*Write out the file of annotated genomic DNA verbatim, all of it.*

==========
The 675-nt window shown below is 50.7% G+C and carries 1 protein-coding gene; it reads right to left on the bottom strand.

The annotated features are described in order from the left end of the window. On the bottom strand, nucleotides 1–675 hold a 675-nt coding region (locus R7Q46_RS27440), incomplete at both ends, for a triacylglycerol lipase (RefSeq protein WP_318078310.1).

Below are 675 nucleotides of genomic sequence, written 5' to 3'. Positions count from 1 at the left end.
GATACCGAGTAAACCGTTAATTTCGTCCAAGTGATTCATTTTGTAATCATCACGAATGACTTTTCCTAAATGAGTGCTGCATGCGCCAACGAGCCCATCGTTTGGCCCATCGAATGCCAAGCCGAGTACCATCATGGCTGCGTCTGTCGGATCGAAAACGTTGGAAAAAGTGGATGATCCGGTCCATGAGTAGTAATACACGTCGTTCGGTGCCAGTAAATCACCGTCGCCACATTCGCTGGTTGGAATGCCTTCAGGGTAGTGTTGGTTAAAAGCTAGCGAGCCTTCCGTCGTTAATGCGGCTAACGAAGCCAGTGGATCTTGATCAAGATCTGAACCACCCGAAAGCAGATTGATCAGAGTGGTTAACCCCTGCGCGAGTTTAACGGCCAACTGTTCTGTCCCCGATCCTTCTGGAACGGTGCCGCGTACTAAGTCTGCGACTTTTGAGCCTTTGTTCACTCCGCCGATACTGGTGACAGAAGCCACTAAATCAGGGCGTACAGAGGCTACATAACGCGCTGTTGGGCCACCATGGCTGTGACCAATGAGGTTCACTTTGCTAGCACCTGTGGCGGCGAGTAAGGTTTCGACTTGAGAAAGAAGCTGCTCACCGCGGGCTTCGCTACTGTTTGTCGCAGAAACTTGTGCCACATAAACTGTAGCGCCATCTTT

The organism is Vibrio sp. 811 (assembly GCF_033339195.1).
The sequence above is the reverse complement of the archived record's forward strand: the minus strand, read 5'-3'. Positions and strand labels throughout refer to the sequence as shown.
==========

The 675-nt window shown below is 50.7% G+C and carries 1 protein-coding gene; it reads right to left on the bottom strand.

The annotated features are described in order from the left end of the window. On the bottom strand, nucleotides 1–675 hold a 675-nt coding region (locus R7Q46_RS27440), incomplete at both ends, for a triacylglycerol lipase (RefSeq protein WP_318078310.1).

Below are 675 nucleotides of genomic sequence, written 5' to 3'. Positions count from 1 at the left end.
GATACCGAGTAAACCGTTAATTTCGTCCAAGTGATTCATTTTGTAATCATCACGAATGACTTTTCCTAAATGAGTGCTGCATGCGCCAACGAGCCCATCGTTTGGCCCATCGAATGCCAAGCCGAGTACCATCATGGCTGCGTCTGTCGGATCGAAAACGTTGGAAAAAGTGGATGATCCGGTCCATGAGTAGTAATACACGTCGTTCGGTGCCAGTAAATCACCGTCGCCACATTCGCTGGTTGGAATGCCTTCAGGGTAGTGTTGGTTAAAAGCTAGCGAGCCTTCCGTCGTTAATGCGGCTAACGAAGCCAGTGGATCTTGATCAAGATCTGAACCACCCGAAAGCAGATTGATCAGAGTGGTTAACCCCTGCGCGAGTTTAACGGCCAACTGTTCTGTCCCCGATCCTTCTGGAACGGTGCCGCGTACTAAGTCTGCGACTTTTGAGCCTTTGTTCACTCCGCCGATACTGGTGACAGAAGCCACTAAATCAGGGCGTACAGAGGCTACATAACGCGCTGTTGGGCCACCATGGCTGTGACCAATGAGGTTCACTTTGCTAGCACCTGTGGCGGCGAGTAAGGTTTCGACTTGAGAAAGAAGCTGCTCACCGCGGGCTTCGCTACTGTTTGTCGCAGAAACTTGTGCCACATAAACTGTAGCGCCATCTTT

The organism is Vibrio sp. 811 (assembly GCF_033339195.1).
The sequence above is the reverse complement of the archived record's forward strand: the minus strand, read 5'-3'. Positions and strand labels throughout refer to the sequence as shown.